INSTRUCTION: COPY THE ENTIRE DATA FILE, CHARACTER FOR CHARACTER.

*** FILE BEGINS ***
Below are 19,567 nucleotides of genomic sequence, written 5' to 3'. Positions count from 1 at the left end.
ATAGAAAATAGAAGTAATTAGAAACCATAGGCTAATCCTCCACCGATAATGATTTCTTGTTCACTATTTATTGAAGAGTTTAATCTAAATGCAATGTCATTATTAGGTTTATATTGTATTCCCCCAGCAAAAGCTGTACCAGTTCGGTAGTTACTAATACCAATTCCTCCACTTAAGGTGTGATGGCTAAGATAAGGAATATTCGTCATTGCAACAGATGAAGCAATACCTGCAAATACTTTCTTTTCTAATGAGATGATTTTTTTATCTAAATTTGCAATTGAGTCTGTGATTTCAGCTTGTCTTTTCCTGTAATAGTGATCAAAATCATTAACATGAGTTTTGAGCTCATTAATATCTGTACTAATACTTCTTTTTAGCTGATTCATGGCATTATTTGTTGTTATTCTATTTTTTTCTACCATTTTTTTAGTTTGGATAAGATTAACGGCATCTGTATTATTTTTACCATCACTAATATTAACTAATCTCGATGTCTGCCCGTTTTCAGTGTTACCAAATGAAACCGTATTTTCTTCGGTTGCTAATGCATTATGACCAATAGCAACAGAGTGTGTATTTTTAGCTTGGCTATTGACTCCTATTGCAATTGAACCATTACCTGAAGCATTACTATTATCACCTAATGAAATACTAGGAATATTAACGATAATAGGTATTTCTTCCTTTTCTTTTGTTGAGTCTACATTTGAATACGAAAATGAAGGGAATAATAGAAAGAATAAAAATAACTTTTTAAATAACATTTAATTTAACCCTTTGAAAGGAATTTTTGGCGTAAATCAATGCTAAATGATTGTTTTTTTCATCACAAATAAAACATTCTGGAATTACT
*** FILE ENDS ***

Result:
Below are 19,567 nucleotides of genomic sequence, written 5' to 3'. Positions count from 1 at the left end.
ATAGAAAATAGAAGTAATTAGAAACCATAGGCTAATCCTCCACCGATAATGATTTCTTGTTCACTATTTATTGAAGAGTTTAATCTAAATGCAATGTCATTATTAGGTTTATATTGTATTCCCCCAGCAAAAGCTGTACCAGTTCGGTAGTTACTAATACCAATTCCTCCACTTAAGGTGTGATGGCTAAGATAAGGAATATTCGTCATTGCAACAGATGAAGCAATACCTGCAAATACTTTCTTTTCTAATGAGATGATTTTTTTATCTAAATTTGCAATTGAGTCTGTGATTTCAGCTTGTCTTTTCCTGTAATAGTGATCAAAATCATTAACATGAGTTTTGAGCTCATTAATATCTGTACTAATACTTCTTTTTAGCTGATTCATGGCATTATTTGTTGTTATTCTATTTTTTTCTACCATTTTTTTAGTTTGGATAAGATTAACGGCATCTGTATTATTTTTACCATCACTAATATTAACTAATCTCGATGTCTGCCCGTTTTCAGTGTTACCAAATGAAACCGTATTTTCTTCGGTTGCTAATGCATTATGACCAATAGCAACAGAGTGTGTATTTTTAGCTTGGCTATTGACTCCTATTGCAATTGAACCATTACCTGAAGCATTACTATTATCACCTAATGAAATACTAGGAATATTAACGATAATAGGTATTTCTTCCTTTTCTTTTGTTGAGTCTACATTTGAATACGAAAATGAAGGGAATAATAGAAAGAATAAAAATAACTTTTTAAATAACATTTAATTTAACCCTTTGAAAGGAATTTTTGGCGTAAATCAATGCTAAATGATTGTTTTTTTCATCACAAATAAAACATTCTGGAATTACT